Man beaten to death after desecrating the Erawan Shrine
A young Thai man, believed to be mentally ill, almost completely destroyed one of Bangkok's most revered religious images, the statue of Brahma, the Hindu god of creation, at Rajprasong intersection early yesterday morning, after which he was beaten to death by a group of angry bystanders.
The remains of the statue of the Hindu god Brahma at the popular Erawan Shrine yesterday after it was smashed by a hammer-wielding mentally deranged man. Below, a close-up of the damaged statue.
The Erawan shrine housing the statue is one of the city's most popular tourist spots and regularly attracts crowds of worshippers, both locals and tourists.
A new Brahma statue will be completed and placed in the shrine within two months. However, the shrine will be open for the public to pay its respects from today with four photographs of the statue facing out from the shrine.
A decision has yet to be made about the material to be used for the new statue. Plaster will keep its essence, but nine types of metal mixed with some surviving pieces of the old statue will ensure its durability. Surviving fragments include the face, head and weapons, said Religious Affairs Department director-general Preecha Gungeeya.
Two street sweepers from Pathum Wan district office have been arrested and charged with the second-degree murder of Thanakorn Phakdeephol, whose father Sayant said he had a history of mental illness and had received psychiatric treatment six years ago when he was 21.
Sayant said his son disappeared from his house around midnight after showing the symptoms of mental illness. He later heard a radio news report that a man with anti-allergy pills found in his pants had been beaten after destroying the Brahma statue.
"It kind of hit me, learning of that detail, so I went to the [Lumpini] police station and found out that it was my son.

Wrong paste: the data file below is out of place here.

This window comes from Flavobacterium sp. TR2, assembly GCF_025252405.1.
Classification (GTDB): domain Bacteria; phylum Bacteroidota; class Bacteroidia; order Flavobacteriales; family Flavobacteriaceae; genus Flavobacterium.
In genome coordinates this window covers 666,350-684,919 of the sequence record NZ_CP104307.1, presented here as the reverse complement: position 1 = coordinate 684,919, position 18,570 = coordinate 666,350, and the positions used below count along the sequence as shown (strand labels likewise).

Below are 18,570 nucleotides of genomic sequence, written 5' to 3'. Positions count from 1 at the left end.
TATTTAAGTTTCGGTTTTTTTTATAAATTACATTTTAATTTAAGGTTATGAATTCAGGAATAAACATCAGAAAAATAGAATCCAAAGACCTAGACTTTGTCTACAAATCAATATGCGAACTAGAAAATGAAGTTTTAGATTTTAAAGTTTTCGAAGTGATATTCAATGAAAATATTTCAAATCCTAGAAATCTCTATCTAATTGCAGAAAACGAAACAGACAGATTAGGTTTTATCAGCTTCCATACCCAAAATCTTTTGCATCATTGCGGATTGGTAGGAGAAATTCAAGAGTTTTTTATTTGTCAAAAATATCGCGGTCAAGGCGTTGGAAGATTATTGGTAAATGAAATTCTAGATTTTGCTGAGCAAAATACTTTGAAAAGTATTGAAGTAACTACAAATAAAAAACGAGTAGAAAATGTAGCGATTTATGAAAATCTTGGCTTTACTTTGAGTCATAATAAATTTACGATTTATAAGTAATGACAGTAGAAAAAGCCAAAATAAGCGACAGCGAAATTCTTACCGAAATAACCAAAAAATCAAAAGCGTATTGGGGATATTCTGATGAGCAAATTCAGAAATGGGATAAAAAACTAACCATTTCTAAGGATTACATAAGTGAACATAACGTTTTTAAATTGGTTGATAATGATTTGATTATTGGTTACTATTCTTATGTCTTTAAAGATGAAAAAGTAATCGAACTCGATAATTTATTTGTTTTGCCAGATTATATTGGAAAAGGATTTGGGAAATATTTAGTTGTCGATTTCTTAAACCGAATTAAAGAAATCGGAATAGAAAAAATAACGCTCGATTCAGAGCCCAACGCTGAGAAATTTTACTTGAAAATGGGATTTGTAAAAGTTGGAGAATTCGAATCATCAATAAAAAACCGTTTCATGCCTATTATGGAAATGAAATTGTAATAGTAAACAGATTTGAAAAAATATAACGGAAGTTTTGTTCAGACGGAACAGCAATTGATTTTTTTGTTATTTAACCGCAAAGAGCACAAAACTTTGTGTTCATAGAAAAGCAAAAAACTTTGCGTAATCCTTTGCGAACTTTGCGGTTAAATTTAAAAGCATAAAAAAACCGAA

"I feel sorry that he destroyed the Brahma statue, which is highly respected by Thai people," he said.
Lumpini police station chief, Colonel Suphisal Phakdeenaruenart, said he was investigating whether there were any other people involved in the attack on Thanakorn.
Quoting witnesses, police said Thanakorn climbed onto the shelter housing the statue and, using a large hammer he was carrying, pounded it until all that was left of the statue were its legs. A number of visitors to the shrine were seen weeping after witnessing the desecration.
Saksri Klinbua, one of the arrested street sweepers, claimed he smacked Thanakorn only once in the head with a stick in self defence after Thanakorn charged him with the hammer in his hand. He said Thanakorn then knocked his head on the ground after a loop on his trousers snared on a steel fence as he jumped over it to get away.
Police said the other man arrested, Kasemsak Karunwong, had admitted to assaulting Thanakorn.
After the attack, Thanakorn lay close to a stairway to a nearby department store with blood running from his mouth. There was a four-inch wound caused by a blunt object to his head, a cut on his left eyebrow and many bruises on his back. He died before being taken to the Police Hospital, across Rajdamri road.
Khanittha, the wife of Saksri, claims she saw her husband smack Thanakorn only once.
"There were other people running after him and they later assaulted him but I don't know who [they were] or how many of them [there were]," she said.